MMS dives into better whale tracking

The Minerals Management Service last month awarded a software contract that will help the agency better analyze the migration habits of the endangered bowhead whale, whose seasonal wanderings bring it close to offshore oil rigs.

MMS, an Interior Department agency in charge of managing the nation's oil and gas reserves under the ocean floor in an environmentally safe manner, awarded the contract to Science Applications International Corp.'s Maritime Services Division in San Diego. SAIC will try to develop new software that could simplify and improve the data collection, mapping and analysis of the bowhead whale migration.

Since the mid-1980s, MMS' Bowhead Whale Aerial Survey Project (BWASP) has monitored the bowhead migration, which extends from the Beaufort Sea off the northwest coast of Canada, through the Bering Strait and southward into the Bering Sea. The bowhead, which is the largest mammal in the Arctic Ocean, migrates to the warmer waters of the Bering Sea each fall, winding its way past numerous oil and gas rigs that, some believe, could disturb the whale's migration.

Observing the bowhead's migration "is [done] to ensure that they migrate normally each fall in light of any oil and gas activity that may be going on out there," said Stephen Treacy, BWASP's research manager. "We want to make sure that we have information that shows that they are pretty much migrating normally."

A normal migration is important because the whale is an endangered species and because it is central to the culture of three Alaskan Indian villages in northern Alaska. The bowhead "is used for food, but it's more than that," said Robert Suydam, a wildlife biologist with the Department of Wildlife Management in Alaska's North Slope Borough. "It's an important part of the culture.... It's the central aspect of the culture."

Current Monitoring Process

To monitor the whale currently, MMS married information technology with low-tech aerial observation. During September and October, a three-person team of MMS workers takes off from the Alaskan coast in a bubble-windowed Twin Otter plane. When bowheads are spotted, the team uses a laptop connected to the plane's Global Positioning System unit to record the location of the whales. Team members also use the laptop to record other observations, such as the direction the whales are heading and the number of whales spotted.

But the program that the team uses to record its observations was written in the older software language Turbo Pascal, which stores data in a raw format. After flights, the team must convert the data into the popular dBase database format, which the team then uses to analyze the data and import it into a mapping program that graphically represents where whales were spotted and the direction they traveled.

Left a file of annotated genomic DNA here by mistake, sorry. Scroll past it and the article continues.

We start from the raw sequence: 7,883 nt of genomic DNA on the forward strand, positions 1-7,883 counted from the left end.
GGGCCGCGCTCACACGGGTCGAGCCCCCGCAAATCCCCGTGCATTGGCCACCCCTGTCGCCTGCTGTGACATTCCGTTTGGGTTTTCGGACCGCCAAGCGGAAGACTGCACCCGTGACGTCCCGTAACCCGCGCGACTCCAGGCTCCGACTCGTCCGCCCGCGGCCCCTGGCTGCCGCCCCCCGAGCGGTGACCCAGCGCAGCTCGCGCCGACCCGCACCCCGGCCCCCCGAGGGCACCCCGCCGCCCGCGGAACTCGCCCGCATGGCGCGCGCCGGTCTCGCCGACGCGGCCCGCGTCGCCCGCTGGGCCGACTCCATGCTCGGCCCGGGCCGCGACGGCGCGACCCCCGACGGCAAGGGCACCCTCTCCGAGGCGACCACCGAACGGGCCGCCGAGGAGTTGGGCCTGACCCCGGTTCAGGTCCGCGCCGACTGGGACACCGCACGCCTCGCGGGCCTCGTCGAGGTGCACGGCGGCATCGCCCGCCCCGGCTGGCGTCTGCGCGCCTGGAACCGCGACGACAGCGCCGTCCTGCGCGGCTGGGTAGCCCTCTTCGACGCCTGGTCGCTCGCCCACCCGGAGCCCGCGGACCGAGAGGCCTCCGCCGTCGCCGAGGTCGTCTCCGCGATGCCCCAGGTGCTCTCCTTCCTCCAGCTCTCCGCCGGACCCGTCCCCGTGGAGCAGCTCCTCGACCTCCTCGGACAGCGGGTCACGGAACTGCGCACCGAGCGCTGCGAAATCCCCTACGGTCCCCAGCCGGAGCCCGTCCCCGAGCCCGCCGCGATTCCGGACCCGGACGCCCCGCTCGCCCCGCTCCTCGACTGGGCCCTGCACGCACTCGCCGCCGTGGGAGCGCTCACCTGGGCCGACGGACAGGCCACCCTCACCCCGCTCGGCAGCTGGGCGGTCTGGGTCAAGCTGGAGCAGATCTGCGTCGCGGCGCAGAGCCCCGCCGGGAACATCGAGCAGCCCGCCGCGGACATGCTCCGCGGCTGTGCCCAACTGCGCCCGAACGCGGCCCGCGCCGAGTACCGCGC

Treacy said the team uses a mixture of custom-made and off-the-shelf statistical software to allow team members to look for patterns and to compare migration habits, such as whales' median swimming depth, from year to year. Treacy said he passes the information on to the National Marine Fisheries Service and to MMS' Anchorage office."

The information that's sent on the used to help implement existing mitigating measures and stipulations that have been placed on the oil industry," Treacy said. Those measures include advising oil-drilling operations to limit activities, such as exploration with seismic devices, in waters that are likely to be trafficked by the bowheads.

Treacy hopes SAIC will develop software that could provide an all-in-one solution for BWASP.

An SAIC spokeswoman said company officials declined to comment on the award until it is finalized.

Treacy expects the new software will reduce the amount of time it takes to analyze the data, and this reduction will improve monitoring.

The time savings could open doors to more intensive observation and study of the bowhead. "This way, [data] is already in the computer, so you can start your analysis right away," said Kim Marshall, director of ocean programs at the Lincoln, Mass.-based Whale Conservation Institute, which uses an off-the-shelf program called Navigate! by Fair Tide Technologies to track the migration of whales. "We're actually able to focus more on behavior and things like that."


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